No mother or father (black, brown or white) should have to have “the conversation” with their black son to “be careful when (not if, but WHEN!) you’re stopped by the police.  Why?  Because you’re a black man in America.”  [This “conversation” has been happening for several generations.  Watch this emotional video.]  My heart is broken and I am weary of the racial injustice that is woven into the fabric of this nation.  As I stated in an earlier piece:

[As a nation and as a people] we have learned precious little.  Not only do we still nurture hatred, suspicion, and bigotry in our children, we also continue to support and sanction state sponsored violence and oppression against targeted groups and minorities.  What the hell are we afraid of?

I will not counter the #BlackLivesMatter movement with that petty, insensitive and ignorant retort uttered by so many white people who feel uncomfortable discussing racism in the shadow of yet another murdered black man.  Feel the discomfort.  Be appalled and horrified by the violence our nation continues to suffer because of poverty, bigotry, and oppression.  And please, I beg you, stop contributing to it with hateful, inflammatory speech and insensitive remarks based on nothing but fear and ignorance.

This world seems to be going to hell in a hand-basket and I am feeling ashamed to be a part of a race that causes so much division, fear, bigotry, racism, and poverty in our world.  I am embarrassed by all of the ignorant comments on social media that clearly come from the narrow perspective of white privilege.  If you have the courage, I invite you to stop and consider what it is like to be a minority in America.  Everyday of your life.  Everywhere you go.  With nowhere to hide from those who fear you based solely on the color of your skin.  I have tried to imagine this and have fallen short, even though I have heard and experienced the hatred and prejudice of white people while out in public with my black children.  It hurts.  A lot.  Imagine being hurt every day of your life for no other reason except that you are black, and devalued by society.

I cannot speak to pain of racism and oppression in this country as my own children surely can.  I cannot speak to the feelings of cultural duplicity that they must feel or the tension of having one foot in one world and one foot in another.  I cannot possibly imagine what it is like to be a black man or a black woman in this country.  Or can I?  I am, after all, a member of the human race, am I not?  My ability to empathize with someone else’s pain is not limited by the color of my skin.  When I read reports and commentary on racism, or when I watch the news in horror, do I not feel a deep frustration at the unjust system that fuels hatred and fear, and targets black men in this country?  Of course I do, and so should every other human being.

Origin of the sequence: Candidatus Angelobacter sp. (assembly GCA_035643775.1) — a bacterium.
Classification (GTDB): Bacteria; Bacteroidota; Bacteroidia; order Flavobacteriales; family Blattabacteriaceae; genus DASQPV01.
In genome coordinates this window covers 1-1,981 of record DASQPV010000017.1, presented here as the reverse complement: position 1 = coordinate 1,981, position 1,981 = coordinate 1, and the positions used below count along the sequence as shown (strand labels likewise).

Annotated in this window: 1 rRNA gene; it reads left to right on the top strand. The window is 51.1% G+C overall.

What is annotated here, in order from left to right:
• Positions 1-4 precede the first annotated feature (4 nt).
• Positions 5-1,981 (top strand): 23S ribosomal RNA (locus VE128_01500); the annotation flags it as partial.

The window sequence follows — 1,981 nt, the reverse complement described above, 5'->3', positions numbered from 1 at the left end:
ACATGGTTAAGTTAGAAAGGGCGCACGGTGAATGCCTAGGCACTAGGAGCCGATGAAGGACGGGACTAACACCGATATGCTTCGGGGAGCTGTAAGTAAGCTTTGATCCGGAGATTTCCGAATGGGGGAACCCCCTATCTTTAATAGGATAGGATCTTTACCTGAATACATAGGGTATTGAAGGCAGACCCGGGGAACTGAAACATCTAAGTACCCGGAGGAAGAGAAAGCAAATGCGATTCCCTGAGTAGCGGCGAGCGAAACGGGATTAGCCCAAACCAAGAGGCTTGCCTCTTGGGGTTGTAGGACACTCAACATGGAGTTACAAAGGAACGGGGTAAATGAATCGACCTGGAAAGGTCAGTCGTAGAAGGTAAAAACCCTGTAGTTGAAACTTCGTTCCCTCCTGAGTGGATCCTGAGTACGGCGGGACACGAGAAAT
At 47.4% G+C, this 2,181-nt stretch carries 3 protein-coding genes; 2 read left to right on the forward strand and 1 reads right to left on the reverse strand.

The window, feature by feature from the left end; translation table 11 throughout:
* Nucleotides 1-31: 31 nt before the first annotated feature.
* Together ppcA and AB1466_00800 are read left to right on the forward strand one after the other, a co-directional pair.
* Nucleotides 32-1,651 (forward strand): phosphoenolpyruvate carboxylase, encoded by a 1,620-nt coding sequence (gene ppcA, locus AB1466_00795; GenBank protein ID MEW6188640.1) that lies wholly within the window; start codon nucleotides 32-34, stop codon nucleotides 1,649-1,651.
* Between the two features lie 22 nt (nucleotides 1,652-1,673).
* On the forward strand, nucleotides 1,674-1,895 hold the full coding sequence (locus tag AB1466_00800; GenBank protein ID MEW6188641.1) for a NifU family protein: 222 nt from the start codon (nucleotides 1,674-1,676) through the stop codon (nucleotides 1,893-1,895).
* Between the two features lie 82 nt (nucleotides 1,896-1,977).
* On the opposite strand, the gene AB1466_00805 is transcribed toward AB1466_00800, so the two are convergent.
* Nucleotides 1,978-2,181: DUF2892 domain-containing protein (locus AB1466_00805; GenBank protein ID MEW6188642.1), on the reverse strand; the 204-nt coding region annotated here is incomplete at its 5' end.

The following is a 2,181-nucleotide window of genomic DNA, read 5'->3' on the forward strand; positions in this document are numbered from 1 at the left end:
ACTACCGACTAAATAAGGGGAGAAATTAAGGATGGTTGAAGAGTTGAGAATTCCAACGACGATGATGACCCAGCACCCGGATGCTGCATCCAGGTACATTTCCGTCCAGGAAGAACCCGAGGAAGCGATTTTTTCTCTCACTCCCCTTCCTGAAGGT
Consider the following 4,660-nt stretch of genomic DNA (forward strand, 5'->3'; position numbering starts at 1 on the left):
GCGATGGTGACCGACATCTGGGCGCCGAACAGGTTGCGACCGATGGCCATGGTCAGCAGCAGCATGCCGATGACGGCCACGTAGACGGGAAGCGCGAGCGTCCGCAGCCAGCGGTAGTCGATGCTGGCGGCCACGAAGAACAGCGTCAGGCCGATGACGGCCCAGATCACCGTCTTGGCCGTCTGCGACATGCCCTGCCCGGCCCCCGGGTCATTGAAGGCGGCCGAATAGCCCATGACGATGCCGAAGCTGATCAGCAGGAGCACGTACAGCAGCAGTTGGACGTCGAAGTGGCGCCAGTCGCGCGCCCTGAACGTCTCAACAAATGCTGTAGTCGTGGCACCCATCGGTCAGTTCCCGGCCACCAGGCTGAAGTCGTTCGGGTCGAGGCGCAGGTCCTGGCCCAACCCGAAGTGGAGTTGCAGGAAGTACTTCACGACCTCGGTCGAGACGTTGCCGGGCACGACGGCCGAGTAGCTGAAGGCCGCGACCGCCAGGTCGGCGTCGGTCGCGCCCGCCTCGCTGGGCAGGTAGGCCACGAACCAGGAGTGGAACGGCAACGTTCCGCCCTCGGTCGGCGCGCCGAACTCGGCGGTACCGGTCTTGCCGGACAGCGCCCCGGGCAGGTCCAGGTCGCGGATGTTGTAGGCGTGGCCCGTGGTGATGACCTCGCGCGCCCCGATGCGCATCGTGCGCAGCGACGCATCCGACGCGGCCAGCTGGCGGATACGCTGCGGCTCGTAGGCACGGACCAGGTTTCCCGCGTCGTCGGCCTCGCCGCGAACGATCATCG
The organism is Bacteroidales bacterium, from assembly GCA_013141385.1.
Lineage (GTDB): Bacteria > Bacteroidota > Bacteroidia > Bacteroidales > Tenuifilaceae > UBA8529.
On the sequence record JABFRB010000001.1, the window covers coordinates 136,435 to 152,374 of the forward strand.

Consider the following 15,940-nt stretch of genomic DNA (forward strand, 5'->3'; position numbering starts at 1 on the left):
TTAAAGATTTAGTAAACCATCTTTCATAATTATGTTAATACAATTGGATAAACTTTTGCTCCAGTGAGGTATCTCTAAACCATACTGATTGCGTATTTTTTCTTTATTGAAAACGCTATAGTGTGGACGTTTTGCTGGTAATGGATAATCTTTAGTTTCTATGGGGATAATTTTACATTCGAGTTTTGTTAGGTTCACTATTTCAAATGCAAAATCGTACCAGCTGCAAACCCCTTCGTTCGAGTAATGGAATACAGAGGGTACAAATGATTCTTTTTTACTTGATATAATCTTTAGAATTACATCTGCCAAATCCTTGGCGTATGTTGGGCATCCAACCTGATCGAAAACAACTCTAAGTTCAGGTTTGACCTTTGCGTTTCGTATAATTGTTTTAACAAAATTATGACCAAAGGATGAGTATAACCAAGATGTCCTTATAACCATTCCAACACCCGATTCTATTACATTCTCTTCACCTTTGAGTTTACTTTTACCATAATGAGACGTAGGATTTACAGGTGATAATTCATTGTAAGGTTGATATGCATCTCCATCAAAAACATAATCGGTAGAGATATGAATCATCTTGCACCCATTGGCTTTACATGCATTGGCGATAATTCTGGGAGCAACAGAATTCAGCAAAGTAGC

But they don’t.

The deaths/murders of two more innocent black men at the hands of white police officers this week has left me feeling inconsolable.  The ambush on police officers in Dallas leaves me feeling hopeless.  The relentless violence that engulfs our nation leaves me feeling deeply troubled, sad and weary.  If we continue to meet violence with more violence, and hate with more hate (MLK speech on “Loving Your Enemies.”), then is it any wonder that this country remains racially polarized so many generations after the end of slavery?  As Gandhi said, “An eye for an eye makes the whole world blind.”

The whole issue of racism in this country has me questioning everything.  Again.  After all these years I still do not understand it.  I do not understand how civilized people can continue to cling to a system that is complicit with racism and bigotry in an age that is groaning toward a more progressive and egalitarian society that embraces and celebrates diversity in all of its forms.

I just don’t understand anymore, and I’m afraid for our children and their future.

Grant us peace, Lord, for we are in desperate need.

A Profile of Racism In Our World


I began this draft back in February of 2016 when I first read Kristian Davis Bailey’s account of his horrifying experience in Israel and the West Bank.  I’ve visited this draft several times since, but was never satisfied with it overall.  That is until I awoke this morning to the news of yet another mass shooting/killing in Orlando, Florida, in the “good ol’ us of a.”  Again, I am without words to describe my horror, sadness and grief.  And, saying the obvious, “my thoughts and prayers are with the victims and their families” sounds hollow and small.

How can I relate?  How can anyone relate?  Only those who have lost loved ones to hatred, violence, abuse, and death can relate.  I only know that today I cried tears of compassion and solidarity with the many who mourn the loss of their loved ones, their ideals, their innocence, their joy, and their belief in a world where peace and love always conquer violence, hatred and fear.  I still believe in these values and truths, but today…. I’m a bit shaken.


At the risk of offending just about everyone I know, I want to talk about the evils of racism {and, after today’s terror in Orlando, we can add to racism:  intolerance, hatred, homophobia, and bigotry in all its forms}.  Not as a white woman, or as a white woman with children of color, or as any label I may be stuck with, but simply as a member of humanity.  Quite honestly I have always been a bit naïve and/or idealistic when it comes to relationships, so I’ve never understood how societies continue to justify racist and unjust laws, racial profiling, and blatantly racist and ignorant speech.  What disturbs me even more is how these advanced and so-called “civilized” countries turn a blind eye to the poverty and violence such racist behavior perpetuates upon targeted groups.

Again, given the tragic events in Orlando today, I am horrified at the numbers.  The US leads the world in the number of mass shootings.  We have more guns in circulation than any other country, and there are about 40 million more guns than people in America.  Appalling!  I do not, nor will I ever, own a gun.  That means that most gun owners in the US must own more than quite a few guns one gun.  Personally, I do not feel “safe.”